The one where we learn when to negotiate our rates

Know your worth.

Hello friend,

It’s officially September, which means it’s almost the start of Fall, which means it’s almost my favorite time of the year. We’re also almost about to approach my busiest time of the year, which means the sales calls and negotiations really start to pick up starting, well, last week.

At The Taproom, we’ve never shied away from the fact that we’re not cheap. It’s almost become a thing we hear when we’re recommended – “The Taproom does great work, but they’re also expensive.” (You get what you pay for, my friend!) It’s the same with my consulting rate. I charge $400/hr, and a lot of people will see that number and run in the other direction. That’s fine! But occasionally I’ll get someone who sees my rates and decides to fight back.

So let’s talk about negotiations.

This week I received an email from someone interested in some consulting work. I have my rates publicly available on my website, so there’s no time wasted when deciding if I’m within budget or not. Yet this person decides to send me an email anyway, stating:

I see your rates and hope we can come to a reasonable rate to work together.

First off, yikes. Second, this is not an uncommon occurrence. I’ve been freelancing since I was 14 and have dealt with people saying I charge too much and trying to knock me down in some way to get me to drop my rates. (My personal favorite is “well, you’re still in college, so you’re not a professional yet.”)

So how do we handle these situations?

  • If you’re going to drop the price of a project, remove something from the scope of work. This is something I am forever firm on both with freelancing outside of The Taproom and dealing with our more enterprise clients within The Taproom. You set your rates for a reason. Keep them where they are. (I may occasionally adjust my rates if I’m working with a non-profit or am doing a favor for a friend. But favors for friends are a whole different topic for another email so be careful with that one.)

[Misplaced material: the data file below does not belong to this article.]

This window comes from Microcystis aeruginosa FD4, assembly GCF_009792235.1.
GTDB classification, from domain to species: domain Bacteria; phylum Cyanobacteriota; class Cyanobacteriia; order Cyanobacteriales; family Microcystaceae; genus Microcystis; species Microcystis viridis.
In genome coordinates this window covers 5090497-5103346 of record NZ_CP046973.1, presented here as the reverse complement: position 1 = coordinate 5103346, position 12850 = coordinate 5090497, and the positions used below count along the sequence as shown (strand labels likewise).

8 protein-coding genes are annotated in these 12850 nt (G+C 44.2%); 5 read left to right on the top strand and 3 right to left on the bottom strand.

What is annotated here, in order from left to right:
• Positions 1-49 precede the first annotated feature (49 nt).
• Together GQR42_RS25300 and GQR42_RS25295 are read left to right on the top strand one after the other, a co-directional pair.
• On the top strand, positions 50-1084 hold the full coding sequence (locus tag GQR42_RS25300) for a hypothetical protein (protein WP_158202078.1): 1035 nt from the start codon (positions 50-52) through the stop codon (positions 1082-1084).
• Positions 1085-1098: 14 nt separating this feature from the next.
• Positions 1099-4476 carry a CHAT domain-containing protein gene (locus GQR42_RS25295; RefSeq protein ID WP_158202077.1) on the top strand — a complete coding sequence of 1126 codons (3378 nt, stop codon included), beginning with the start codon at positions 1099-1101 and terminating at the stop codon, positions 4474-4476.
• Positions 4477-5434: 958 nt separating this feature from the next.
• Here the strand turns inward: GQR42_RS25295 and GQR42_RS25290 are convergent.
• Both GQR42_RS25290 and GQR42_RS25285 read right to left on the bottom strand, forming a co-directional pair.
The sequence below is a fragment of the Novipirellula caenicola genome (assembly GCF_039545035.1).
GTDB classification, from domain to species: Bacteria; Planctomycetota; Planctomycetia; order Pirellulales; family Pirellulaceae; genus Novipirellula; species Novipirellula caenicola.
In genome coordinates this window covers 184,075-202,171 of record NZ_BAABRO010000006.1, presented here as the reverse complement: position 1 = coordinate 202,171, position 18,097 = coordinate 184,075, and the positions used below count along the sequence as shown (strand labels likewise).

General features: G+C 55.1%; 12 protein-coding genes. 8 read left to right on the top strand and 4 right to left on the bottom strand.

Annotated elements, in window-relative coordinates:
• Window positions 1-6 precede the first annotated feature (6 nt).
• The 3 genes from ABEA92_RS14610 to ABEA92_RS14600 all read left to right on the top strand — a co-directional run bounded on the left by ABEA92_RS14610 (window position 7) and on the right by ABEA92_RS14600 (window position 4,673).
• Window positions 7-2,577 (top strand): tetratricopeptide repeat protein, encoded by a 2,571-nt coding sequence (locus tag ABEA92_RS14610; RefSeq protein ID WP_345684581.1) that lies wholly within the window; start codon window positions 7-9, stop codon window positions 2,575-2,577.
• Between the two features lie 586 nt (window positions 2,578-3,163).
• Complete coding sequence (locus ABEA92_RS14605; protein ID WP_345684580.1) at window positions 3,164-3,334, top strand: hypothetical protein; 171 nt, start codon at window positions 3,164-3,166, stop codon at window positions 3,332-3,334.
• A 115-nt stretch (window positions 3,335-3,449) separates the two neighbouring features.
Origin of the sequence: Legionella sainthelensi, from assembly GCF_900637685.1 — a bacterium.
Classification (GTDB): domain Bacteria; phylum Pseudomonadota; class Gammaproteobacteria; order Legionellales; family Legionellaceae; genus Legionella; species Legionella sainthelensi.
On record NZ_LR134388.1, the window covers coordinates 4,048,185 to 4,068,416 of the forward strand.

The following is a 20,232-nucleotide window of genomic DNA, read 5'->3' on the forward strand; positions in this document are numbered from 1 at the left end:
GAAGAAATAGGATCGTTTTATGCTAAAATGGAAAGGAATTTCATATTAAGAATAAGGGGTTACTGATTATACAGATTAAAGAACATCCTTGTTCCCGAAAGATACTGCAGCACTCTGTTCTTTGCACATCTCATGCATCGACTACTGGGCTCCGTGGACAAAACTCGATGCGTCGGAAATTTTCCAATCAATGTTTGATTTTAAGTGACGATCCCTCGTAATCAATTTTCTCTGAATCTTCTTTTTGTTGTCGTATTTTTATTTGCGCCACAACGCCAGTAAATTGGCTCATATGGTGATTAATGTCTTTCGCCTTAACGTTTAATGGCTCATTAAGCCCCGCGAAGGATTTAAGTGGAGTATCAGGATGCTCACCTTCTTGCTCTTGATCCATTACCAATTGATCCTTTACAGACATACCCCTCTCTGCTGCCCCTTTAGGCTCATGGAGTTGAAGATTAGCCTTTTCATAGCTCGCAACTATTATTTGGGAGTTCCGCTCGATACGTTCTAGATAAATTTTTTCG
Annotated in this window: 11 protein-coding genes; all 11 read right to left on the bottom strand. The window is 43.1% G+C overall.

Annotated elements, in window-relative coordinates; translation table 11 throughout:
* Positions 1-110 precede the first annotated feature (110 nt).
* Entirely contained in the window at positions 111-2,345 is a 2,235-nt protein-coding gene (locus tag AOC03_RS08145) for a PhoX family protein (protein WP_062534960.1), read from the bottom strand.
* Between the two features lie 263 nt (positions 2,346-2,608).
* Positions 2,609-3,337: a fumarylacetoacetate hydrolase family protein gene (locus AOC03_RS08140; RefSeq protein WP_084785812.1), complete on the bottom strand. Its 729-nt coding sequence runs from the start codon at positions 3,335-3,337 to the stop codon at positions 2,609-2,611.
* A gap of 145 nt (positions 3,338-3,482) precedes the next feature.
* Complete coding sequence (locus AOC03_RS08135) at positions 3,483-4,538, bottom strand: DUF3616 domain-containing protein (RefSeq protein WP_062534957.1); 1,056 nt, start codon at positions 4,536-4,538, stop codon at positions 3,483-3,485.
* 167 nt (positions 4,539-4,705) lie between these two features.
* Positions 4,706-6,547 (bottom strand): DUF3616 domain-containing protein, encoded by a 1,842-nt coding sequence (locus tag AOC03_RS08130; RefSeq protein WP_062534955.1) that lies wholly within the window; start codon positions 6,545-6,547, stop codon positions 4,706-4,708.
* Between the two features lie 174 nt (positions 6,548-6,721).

• If someone says “I can’t afford you but really want to work with you,” it’s a compliment and should be taken as one. I usually reply with something along the lines of, “I’ll be here when my rates are more within your budget and will be rooting you on in the meantime.” You can be supportive without bending to meet their needs.

  • Consider offering a product that can give an introduction to your services until they can afford you. For example, if you manage social media ads for clients, offer a mini-course or ebook on how they can get set up on their own for a certain amount. If they can’t afford, say, $5,000/mo, they can maybe buy your $600 course or $30 ebook to at least get started. That way you’re both still getting something out of the deal.

These are all important to remember, but I can’t stress point #1 enough.

Know your worth. There will always be people who say you charge too much (and even some who say you don’t charge enough!). This is your business. You call the shots. Don’t let someone bully you into decreasing your rates. The types of clients who are trying to take control of your company are going to be the worst clients to work with after you start your project.

Until next week,

Kelly